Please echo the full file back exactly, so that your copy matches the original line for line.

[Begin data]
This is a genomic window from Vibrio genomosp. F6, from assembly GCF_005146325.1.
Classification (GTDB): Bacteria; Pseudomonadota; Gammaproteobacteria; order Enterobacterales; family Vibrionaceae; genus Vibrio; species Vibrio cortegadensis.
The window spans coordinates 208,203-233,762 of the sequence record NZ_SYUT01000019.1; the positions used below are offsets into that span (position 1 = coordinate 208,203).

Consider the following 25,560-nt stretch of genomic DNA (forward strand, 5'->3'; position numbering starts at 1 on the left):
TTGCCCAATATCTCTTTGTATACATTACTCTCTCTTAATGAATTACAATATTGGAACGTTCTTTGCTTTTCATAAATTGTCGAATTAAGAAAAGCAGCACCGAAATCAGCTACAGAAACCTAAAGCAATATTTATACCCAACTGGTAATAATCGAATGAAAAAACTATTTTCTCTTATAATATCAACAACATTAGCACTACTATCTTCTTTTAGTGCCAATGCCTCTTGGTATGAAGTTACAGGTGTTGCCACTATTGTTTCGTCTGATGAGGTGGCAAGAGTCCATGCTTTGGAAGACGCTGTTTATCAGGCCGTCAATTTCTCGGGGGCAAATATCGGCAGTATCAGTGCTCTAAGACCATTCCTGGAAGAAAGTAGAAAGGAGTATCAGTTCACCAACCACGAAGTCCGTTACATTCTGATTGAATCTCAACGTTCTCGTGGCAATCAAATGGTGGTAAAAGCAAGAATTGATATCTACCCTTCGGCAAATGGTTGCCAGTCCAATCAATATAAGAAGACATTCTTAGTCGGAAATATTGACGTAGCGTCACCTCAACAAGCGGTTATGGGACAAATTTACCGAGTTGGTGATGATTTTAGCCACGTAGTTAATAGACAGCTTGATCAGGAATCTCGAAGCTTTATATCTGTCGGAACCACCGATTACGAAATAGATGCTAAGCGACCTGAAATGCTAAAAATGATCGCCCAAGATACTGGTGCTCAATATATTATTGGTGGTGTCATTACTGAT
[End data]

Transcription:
This is a genomic window from Vibrio genomosp. F6, from assembly GCF_005146325.1.
Classification (GTDB): Bacteria; Pseudomonadota; Gammaproteobacteria; order Enterobacterales; family Vibrionaceae; genus Vibrio; species Vibrio cortegadensis.
The window spans coordinates 208,203-233,762 of the sequence record NZ_SYUT01000019.1; the positions used below are offsets into that span (position 1 = coordinate 208,203).

Consider the following 25,560-nt stretch of genomic DNA (forward strand, 5'->3'; position numbering starts at 1 on the left):
TTGCCCAATATCTCTTTGTATACATTACTCTCTCTTAATGAATTACAATATTGGAACGTTCTTTGCTTTTCATAAATTGTCGAATTAAGAAAAGCAGCACCGAAATCAGCTACAGAAACCTAAAGCAATATTTATACCCAACTGGTAATAATCGAATGAAAAAACTATTTTCTCTTATAATATCAACAACATTAGCACTACTATCTTCTTTTAGTGCCAATGCCTCTTGGTATGAAGTTACAGGTGTTGCCACTATTGTTTCGTCTGATGAGGTGGCAAGAGTCCATGCTTTGGAAGACGCTGTTTATCAGGCCGTCAATTTCTCGGGGGCAAATATCGGCAGTATCAGTGCTCTAAGACCATTCCTGGAAGAAAGTAGAAAGGAGTATCAGTTCACCAACCACGAAGTCCGTTACATTCTGATTGAATCTCAACGTTCTCGTGGCAATCAAATGGTGGTAAAAGCAAGAATTGATATCTACCCTTCGGCAAATGGTTGCCAGTCCAATCAATATAAGAAGACATTCTTAGTCGGAAATATTGACGTAGCGTCACCTCAACAAGCGGTTATGGGACAAATTTACCGAGTTGGTGATGATTTTAGCCACGTAGTTAATAGACAGCTTGATCAGGAATCTCGAAGCTTTATATCTGTCGGAACCACCGATTACGAAATAGATGCTAAGCGACCTGAAATGCTAAAAATGATCGCCCAAGATACTGGTGCTCAATATATTATTGGTGGTGTCATTACTGAT